|Place of origin||Scotland|
|Region or state||Galashiels|
A Soor ploom (Scots for "sour plum") is a sharp flavoured, round, green boiled sweet originally associated with Galashiels, Scotland. They are sold loose by weight in paper bags, traditionally in "quarters" — a quarter of a pound.
They are said to have been first made in 1337 in commemoration of a skirmish near Galashiels. A raiding party from England were overwhelmed and killed by local men when discovered eating unripe plums.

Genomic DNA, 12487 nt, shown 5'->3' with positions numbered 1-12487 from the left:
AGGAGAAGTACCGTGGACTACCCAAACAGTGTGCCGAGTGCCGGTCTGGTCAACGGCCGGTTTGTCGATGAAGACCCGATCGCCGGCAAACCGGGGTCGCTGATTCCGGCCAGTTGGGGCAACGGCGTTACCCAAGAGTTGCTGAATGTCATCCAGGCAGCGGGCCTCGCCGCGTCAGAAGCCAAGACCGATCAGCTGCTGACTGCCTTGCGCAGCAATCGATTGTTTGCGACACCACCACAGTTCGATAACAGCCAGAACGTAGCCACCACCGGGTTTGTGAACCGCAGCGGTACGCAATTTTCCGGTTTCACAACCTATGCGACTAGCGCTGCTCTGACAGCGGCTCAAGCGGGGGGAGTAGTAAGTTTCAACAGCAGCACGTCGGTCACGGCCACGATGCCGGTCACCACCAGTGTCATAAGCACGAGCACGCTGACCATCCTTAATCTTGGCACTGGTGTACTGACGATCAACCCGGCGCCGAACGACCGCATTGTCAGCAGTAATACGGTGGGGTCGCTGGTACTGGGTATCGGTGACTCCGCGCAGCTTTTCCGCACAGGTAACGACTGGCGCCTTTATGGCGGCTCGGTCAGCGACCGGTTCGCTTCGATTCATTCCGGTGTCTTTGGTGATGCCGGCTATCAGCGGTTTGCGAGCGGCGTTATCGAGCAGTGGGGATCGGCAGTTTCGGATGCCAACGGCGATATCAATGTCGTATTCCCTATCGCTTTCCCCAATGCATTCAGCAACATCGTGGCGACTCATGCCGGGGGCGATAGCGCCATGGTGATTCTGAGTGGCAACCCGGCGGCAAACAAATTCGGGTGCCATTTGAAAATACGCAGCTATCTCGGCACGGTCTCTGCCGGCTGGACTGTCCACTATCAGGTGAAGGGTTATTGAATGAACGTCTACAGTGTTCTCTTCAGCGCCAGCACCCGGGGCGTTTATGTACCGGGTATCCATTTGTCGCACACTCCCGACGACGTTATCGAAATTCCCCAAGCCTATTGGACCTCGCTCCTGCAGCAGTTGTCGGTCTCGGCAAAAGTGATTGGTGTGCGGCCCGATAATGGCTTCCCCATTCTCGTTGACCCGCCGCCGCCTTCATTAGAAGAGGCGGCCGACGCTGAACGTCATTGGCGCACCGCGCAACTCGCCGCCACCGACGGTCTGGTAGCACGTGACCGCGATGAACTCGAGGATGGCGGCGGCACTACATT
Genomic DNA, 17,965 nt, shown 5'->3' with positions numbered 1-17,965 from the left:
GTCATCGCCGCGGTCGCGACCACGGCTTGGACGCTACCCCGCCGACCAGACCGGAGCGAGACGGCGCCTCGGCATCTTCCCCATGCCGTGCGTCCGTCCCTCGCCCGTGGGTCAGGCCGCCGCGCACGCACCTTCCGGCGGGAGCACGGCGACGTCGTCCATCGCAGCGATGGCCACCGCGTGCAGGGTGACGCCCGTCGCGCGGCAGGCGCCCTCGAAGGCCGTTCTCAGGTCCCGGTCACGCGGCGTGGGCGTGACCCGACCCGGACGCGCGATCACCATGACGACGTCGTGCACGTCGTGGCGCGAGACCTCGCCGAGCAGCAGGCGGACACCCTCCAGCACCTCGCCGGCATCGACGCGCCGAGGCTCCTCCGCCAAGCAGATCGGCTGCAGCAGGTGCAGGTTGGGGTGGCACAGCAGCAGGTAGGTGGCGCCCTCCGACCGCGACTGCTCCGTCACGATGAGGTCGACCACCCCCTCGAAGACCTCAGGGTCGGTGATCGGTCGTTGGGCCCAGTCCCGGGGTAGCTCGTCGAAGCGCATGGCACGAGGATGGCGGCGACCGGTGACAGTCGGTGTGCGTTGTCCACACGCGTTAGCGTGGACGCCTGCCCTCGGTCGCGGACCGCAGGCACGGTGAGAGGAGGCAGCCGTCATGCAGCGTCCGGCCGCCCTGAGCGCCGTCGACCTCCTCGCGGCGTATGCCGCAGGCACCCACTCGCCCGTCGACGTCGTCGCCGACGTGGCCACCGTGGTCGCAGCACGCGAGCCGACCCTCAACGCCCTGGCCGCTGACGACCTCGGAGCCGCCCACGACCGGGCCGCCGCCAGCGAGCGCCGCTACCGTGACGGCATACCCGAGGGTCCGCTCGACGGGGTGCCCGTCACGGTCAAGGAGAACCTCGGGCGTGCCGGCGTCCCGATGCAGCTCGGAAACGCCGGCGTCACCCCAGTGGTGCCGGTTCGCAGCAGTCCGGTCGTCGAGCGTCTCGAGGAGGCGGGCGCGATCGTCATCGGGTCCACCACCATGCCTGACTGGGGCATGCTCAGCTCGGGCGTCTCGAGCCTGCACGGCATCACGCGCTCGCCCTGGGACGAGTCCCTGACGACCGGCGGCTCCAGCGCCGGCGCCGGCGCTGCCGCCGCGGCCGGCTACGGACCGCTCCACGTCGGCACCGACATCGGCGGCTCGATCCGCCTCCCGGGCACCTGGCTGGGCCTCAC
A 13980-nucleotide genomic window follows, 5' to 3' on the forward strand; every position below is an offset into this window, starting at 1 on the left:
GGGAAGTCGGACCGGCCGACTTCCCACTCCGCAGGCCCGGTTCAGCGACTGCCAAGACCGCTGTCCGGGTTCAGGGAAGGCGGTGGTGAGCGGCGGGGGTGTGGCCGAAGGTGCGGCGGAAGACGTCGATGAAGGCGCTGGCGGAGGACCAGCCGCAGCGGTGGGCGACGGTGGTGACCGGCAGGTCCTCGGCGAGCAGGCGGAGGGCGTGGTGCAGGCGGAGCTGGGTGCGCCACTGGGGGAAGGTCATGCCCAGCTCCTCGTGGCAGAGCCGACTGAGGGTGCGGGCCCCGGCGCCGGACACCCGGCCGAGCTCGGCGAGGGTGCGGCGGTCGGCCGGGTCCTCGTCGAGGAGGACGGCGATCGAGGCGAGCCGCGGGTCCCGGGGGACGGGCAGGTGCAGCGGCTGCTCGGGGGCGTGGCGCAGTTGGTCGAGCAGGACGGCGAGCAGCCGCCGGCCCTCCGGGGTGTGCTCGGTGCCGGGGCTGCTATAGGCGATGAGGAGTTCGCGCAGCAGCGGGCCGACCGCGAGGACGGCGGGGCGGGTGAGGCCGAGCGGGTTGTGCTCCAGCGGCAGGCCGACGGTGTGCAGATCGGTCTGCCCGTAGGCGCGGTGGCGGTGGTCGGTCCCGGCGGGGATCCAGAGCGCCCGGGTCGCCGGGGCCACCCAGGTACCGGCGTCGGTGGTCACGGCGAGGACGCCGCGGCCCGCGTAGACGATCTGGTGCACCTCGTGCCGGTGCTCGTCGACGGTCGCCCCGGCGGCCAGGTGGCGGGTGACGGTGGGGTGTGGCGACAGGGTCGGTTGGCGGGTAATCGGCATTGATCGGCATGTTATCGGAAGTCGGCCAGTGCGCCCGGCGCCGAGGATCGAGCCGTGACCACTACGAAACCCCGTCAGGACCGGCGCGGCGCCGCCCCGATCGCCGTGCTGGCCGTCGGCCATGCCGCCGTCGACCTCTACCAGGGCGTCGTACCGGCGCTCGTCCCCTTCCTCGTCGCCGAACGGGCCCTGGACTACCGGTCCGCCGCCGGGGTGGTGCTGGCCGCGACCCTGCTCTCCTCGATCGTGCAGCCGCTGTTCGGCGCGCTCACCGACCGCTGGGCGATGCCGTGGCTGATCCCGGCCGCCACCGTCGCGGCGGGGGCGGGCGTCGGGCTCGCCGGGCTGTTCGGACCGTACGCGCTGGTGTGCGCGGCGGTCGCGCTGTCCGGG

Former Secretary of State for Scotland Michael Forsyth, Baron Forsyth of Drumlean is known as "the soor ploom" by several Scottish peers in the House of Lords, a reference to his supposedly grim demeanour and alleged propensity to hold grudges.
- Scottish Festivals, Sheila Livingstone, Birlinn (1997)
- Amy Stewart (1975). Dae Ye Min' Langsyne?: A Pot-Pourri of Games, Rhymes, and Ploys of Scottish Childhood. Folklore. pp. 165–6. Retrieved 2008-01-03.
- Neil Wilson (2004). Edinburgh. Lonely Planet. p. 147.
- John Ruskin (1907). The Works of John Ruskin. Longmans, Green, and co. p. 613.
- Francis Collinson (1975). The Bagpipe: The History of a Musical Instrument. Routledge. p. 111.